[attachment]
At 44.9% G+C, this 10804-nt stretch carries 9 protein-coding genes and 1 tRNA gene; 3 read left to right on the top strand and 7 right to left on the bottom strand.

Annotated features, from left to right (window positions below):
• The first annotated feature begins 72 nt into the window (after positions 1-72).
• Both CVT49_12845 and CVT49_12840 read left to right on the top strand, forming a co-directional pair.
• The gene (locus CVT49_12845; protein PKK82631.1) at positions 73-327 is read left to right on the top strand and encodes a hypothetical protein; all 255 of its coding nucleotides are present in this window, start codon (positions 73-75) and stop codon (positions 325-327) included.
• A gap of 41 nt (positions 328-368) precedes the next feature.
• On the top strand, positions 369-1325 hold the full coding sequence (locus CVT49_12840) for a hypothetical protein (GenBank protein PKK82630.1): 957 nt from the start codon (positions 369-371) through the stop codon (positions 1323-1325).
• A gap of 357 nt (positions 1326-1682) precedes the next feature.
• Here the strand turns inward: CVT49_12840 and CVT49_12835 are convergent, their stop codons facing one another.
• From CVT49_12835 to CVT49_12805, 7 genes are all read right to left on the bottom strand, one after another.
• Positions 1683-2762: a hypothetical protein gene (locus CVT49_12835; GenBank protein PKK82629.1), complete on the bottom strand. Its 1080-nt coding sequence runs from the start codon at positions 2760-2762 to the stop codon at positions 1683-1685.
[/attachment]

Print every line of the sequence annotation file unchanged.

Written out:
At 44.9% G+C, this 10804-nt stretch carries 9 protein-coding genes and 1 tRNA gene; 3 read left to right on the top strand and 7 right to left on the bottom strand.

Annotated features, from left to right (window positions below):
• The first annotated feature begins 72 nt into the window (after positions 1-72).
• Both CVT49_12845 and CVT49_12840 read left to right on the top strand, forming a co-directional pair.
• The gene (locus CVT49_12845; protein PKK82631.1) at positions 73-327 is read left to right on the top strand and encodes a hypothetical protein; all 255 of its coding nucleotides are present in this window, start codon (positions 73-75) and stop codon (positions 325-327) included.
• A gap of 41 nt (positions 328-368) precedes the next feature.
• On the top strand, positions 369-1325 hold the full coding sequence (locus CVT49_12840) for a hypothetical protein (GenBank protein PKK82630.1): 957 nt from the start codon (positions 369-371) through the stop codon (positions 1323-1325).
• A gap of 357 nt (positions 1326-1682) precedes the next feature.
• Here the strand turns inward: CVT49_12840 and CVT49_12835 are convergent, their stop codons facing one another.
• From CVT49_12835 to CVT49_12805, 7 genes are all read right to left on the bottom strand, one after another.
• Positions 1683-2762: a hypothetical protein gene (locus CVT49_12835; GenBank protein PKK82629.1), complete on the bottom strand. Its 1080-nt coding sequence runs from the start codon at positions 2760-2762 to the stop codon at positions 1683-1685.